This month we will also say thank you to Beth and John Sinclair who have completed their full terms. Beth and John shared their love for this landscape, business acumen, and reflections as orchardists to our work.

We are grateful for all of the time, energy, enthusiasm, and innovation that all of our volunteer Board Members bring to our efforts to inspire people to care for the land. We especially thank Kevin, Beth, and John for their dedication!

Holiday Social & December Program
Monday, December 9th at the Winthrop Barn
Mark your calendar for our annual holiday social and December program because it’s going to be a great event!  We will be at the Winthrop Barn again so there will be plenty of room for everyone!  See below for more details, and contact us at 996-2870 or mary@methowconservancy.org if needed.

Holiday Social & Annual Conservation Awards Ceremony, December 9th from 6:00 - 7:00pm at the Winthrop Barn
Everyone is invited to join the Methow Conservancy in celebrating another amazing year of conservation in the Methow Valley with the Conservancy's annual holiday social from 6 - 7pm. There will be free appetizers, holiday punch and door prizes! Before the 1st Tuesday program, we’ll honor community members with our annual conservation awards. It’s our time to thank you for all that you help us do – please join us!

Community Program “Grizzly Bears, Wolverines, and the Natural Power of Connections” with Doug Chadwick
December 9th from 7:00 - 8:30pm at the Winthrop Barn, free and open to everyone

(Note: this is a Monday night, not the first Tuesday!)
Glutton, demon of destruction, symbol of slaughter, mightiest of wilderness villains... Wolverines and grizzlies come marked with a reputation based on myth and fancy. Yet these enigmatic animals are more complex than the legends that surround them. With a shrinking wilderness and global warming, the future of large carnivores is uncertain.

Doug Chadwick will present a slide show to help illustrate fresh ways of looking at, and thinking about, some of the country's wildest wildlife, particularly wolverines and grizzly bears.  Recent scientific studies -- including the exciting wolverine work being carried out here in the North Cascades region -- are finally replacing centuries of tall tales with solid information.  And as they do, it turns out, that both wolverines and grizzlies have some surprising and very important things to tell us about what conserving nature really means and how best to go about it in the century to come. 

Doug Chadwick will reveal the natural history of these species and the forces that threaten its future. Chadwick, who volunteered with the Glacier Wolverine Project, a five-year study in Glacier National Park, uncovered key missing information about the wolverine's habitat, social structure and reproduction habits. Wolverines, according to Chadwick, are the land equivalent of polar bears in regard to the impacts of global warming. This study was the subject of Chadwick's book, The Wolverine Way, and the PBS/Nature documentary "Wolverine: Chasing the Phantom."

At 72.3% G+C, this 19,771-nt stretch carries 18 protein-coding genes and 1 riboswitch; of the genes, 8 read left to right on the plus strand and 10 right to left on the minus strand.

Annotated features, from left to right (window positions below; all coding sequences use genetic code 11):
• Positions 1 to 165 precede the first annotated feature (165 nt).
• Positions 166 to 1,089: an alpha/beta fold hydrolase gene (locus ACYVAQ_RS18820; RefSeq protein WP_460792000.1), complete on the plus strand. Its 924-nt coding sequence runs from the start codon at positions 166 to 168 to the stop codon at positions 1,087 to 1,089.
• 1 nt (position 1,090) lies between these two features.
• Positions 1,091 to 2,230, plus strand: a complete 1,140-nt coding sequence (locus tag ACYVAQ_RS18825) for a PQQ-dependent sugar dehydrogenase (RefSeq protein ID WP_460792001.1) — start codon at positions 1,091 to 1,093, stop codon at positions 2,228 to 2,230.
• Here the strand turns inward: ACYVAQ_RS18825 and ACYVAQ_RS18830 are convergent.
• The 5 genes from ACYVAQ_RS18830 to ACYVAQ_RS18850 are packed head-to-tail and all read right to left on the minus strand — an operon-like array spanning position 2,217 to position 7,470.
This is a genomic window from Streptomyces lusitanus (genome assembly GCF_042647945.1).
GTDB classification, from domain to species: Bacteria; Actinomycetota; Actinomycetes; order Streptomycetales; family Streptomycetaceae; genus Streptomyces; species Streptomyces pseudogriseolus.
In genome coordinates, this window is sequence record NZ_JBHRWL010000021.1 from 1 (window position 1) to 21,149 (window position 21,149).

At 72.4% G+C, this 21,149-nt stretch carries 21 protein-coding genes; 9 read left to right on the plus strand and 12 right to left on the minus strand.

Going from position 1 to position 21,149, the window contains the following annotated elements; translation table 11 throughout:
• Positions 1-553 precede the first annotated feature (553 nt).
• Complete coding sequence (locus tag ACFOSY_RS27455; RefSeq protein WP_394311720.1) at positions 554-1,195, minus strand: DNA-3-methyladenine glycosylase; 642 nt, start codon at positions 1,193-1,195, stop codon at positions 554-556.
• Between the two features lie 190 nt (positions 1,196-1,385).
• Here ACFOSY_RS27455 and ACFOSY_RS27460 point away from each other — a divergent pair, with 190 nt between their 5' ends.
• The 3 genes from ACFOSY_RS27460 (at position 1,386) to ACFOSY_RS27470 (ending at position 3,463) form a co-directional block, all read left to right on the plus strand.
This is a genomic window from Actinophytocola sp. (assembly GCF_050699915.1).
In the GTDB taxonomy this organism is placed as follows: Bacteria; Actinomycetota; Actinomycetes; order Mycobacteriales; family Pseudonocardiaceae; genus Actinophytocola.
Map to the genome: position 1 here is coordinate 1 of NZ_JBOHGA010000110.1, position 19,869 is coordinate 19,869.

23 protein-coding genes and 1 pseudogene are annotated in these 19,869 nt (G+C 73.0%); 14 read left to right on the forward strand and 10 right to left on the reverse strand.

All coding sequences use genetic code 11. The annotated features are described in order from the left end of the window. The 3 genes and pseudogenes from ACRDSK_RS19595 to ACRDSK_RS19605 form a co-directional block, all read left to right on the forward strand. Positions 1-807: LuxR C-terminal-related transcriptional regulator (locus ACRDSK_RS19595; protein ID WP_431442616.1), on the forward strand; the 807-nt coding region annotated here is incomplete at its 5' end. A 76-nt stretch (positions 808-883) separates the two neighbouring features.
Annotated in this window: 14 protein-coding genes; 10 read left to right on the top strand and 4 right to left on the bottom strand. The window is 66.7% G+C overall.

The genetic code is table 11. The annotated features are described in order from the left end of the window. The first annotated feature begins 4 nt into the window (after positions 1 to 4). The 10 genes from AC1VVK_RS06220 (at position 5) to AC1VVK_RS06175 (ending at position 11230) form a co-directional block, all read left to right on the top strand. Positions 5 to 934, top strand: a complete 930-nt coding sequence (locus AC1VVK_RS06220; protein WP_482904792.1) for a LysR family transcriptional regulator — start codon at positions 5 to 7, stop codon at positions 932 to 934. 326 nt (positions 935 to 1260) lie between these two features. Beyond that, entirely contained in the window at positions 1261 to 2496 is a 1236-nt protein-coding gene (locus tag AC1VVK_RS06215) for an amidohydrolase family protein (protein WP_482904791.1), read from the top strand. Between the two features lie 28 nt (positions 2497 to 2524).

Douglas Chadwick (aka Chad) is a wildlife biologist, author, photographer and frequent National Geographic contributor. He is a past officer and member of the board of The Vital Ground Foundation, a nonprofit land trust that has helped safeguard more than 600,000 acres of wildlife habitat in Alaska, Canada, and the western US. Chadwick is also a director of the Gobi Bear Fund, which attempts to restore population of this most endangered of all the yellow bears.


Chadwick's affiliation with National Geographic spans more than thirty-five years and more than fifty articles from the first in 1977 up to assignments in 2013 (his latest NG story, on Cougars, is in the current issue of the magazine, and his next story, scheduled for a spring issue of NG, is about Grizzly Bears in the Gobi Desert). Chadwick's research involves multi-year projects of extended close observation in species habitat, trapping, radio collar tracking, mapping, and studies of community relationships. In this manner, he has studied wolverines in the northwestern U.S. and Canada, mountain goats and grizzlies in the Rockies, and elephants in Africa. On assignments from Siberia to the Congo River's headwaters, he has produced several hundred popular articles and eleven books.

Help us Get to 1000!
That’s right we are less than 50 people away from having 1000 Facebook followers!  If you are on Facebook, we hope you have liked our page and are enjoying our posts.  We give you extra reminders about all our upcoming events, share photos, videos and stories from the Methow, and post lots of helpful and interesting information from the Methow Conservancy and others.  Check us out, or better yet, share our page with your Facebook friends! 

10th Annual Conservation Course
Winter is coming and we are busy planning another educational and fun conservation course.  This year's course will be botany-based, centered on learning plant families so that you can identify individual species with more ease and confidence.  The course will again be held on Monday evenings for six weeks, starting in late January or early February.  Stay tuned to the December E-News for lots more details!  If you are sure you want to go ahead and register, feel free to reserve your spot with Mary at mary@methowconservancy.org or 509-996-2870.